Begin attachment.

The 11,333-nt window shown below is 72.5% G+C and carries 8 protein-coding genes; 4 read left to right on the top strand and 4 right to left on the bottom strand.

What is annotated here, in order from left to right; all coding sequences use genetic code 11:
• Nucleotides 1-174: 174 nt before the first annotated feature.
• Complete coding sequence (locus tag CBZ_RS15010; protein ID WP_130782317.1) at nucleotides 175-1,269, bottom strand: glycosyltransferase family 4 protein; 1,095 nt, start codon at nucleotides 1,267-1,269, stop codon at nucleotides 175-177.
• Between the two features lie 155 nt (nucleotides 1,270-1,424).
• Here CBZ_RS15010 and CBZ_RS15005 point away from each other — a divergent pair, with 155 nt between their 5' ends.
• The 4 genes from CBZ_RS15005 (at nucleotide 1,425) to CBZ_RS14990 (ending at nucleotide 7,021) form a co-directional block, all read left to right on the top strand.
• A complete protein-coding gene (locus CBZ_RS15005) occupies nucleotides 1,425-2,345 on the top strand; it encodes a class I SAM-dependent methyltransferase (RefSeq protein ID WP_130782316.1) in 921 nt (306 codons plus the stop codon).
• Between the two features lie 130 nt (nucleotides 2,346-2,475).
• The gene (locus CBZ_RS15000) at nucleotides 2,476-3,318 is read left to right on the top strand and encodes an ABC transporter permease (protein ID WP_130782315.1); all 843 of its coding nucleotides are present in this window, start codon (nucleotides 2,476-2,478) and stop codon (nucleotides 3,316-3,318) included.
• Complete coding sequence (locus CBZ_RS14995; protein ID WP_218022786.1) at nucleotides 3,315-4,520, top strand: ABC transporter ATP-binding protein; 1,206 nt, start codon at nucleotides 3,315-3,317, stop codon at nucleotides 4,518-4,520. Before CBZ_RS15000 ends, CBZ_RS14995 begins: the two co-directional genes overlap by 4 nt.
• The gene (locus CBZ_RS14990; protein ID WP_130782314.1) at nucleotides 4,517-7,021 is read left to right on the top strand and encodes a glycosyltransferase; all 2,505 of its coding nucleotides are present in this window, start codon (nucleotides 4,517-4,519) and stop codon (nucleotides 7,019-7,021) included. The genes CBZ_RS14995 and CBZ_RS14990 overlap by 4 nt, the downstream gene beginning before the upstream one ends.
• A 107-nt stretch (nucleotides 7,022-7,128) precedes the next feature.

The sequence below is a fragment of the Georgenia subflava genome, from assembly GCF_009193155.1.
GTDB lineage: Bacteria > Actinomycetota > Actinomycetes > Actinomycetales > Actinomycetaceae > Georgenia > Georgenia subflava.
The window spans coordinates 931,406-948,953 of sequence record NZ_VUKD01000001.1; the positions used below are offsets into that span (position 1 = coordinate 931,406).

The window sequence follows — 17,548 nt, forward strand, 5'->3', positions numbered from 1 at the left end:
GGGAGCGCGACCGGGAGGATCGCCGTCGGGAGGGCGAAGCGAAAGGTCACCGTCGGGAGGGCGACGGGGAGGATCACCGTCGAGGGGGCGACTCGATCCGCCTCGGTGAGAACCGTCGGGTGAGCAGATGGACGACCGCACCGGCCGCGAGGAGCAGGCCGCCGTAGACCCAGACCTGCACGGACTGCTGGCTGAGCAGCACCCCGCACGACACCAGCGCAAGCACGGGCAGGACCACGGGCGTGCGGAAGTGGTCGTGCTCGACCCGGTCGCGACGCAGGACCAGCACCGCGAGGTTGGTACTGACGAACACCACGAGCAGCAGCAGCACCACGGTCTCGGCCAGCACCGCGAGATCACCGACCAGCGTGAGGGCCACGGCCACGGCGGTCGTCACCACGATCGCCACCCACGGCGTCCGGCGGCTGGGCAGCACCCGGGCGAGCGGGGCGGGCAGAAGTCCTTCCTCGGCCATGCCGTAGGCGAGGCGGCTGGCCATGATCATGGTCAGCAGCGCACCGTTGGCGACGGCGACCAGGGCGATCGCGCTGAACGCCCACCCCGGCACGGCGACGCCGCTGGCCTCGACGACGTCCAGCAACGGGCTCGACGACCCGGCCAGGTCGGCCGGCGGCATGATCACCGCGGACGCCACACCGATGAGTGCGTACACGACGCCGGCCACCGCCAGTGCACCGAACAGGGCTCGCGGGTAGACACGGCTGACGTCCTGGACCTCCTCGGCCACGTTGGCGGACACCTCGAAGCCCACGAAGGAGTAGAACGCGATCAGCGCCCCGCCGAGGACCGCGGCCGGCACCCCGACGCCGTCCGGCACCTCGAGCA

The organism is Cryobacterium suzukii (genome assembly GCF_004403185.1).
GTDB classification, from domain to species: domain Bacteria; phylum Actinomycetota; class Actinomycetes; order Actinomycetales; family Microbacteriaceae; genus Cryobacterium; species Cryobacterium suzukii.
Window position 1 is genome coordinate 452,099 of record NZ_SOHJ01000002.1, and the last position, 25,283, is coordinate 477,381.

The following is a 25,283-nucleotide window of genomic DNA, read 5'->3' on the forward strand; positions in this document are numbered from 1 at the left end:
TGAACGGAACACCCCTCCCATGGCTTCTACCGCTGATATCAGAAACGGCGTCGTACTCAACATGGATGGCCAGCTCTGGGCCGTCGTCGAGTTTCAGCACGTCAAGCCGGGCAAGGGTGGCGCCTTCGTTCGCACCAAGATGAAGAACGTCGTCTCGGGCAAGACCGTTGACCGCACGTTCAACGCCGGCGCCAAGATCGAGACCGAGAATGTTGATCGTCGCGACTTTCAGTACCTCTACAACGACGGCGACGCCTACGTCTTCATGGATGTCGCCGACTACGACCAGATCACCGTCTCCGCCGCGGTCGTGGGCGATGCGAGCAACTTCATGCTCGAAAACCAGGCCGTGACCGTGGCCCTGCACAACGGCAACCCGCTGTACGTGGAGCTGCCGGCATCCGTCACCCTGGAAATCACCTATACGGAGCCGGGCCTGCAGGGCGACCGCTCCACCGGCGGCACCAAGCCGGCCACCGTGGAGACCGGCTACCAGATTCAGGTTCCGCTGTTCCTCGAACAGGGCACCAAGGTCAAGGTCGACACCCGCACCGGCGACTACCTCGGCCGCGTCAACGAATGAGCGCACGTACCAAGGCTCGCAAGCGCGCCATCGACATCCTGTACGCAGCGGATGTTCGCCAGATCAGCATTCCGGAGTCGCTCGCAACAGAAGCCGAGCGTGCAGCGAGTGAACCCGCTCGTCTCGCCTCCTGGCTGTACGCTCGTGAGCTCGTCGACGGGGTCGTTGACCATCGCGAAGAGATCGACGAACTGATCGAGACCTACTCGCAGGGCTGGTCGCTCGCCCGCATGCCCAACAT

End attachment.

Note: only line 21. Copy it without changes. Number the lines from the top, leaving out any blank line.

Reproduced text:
Window position 1 is genome coordinate 452,099 of record NZ_SOHJ01000002.1, and the last position, 25,283, is coordinate 477,381.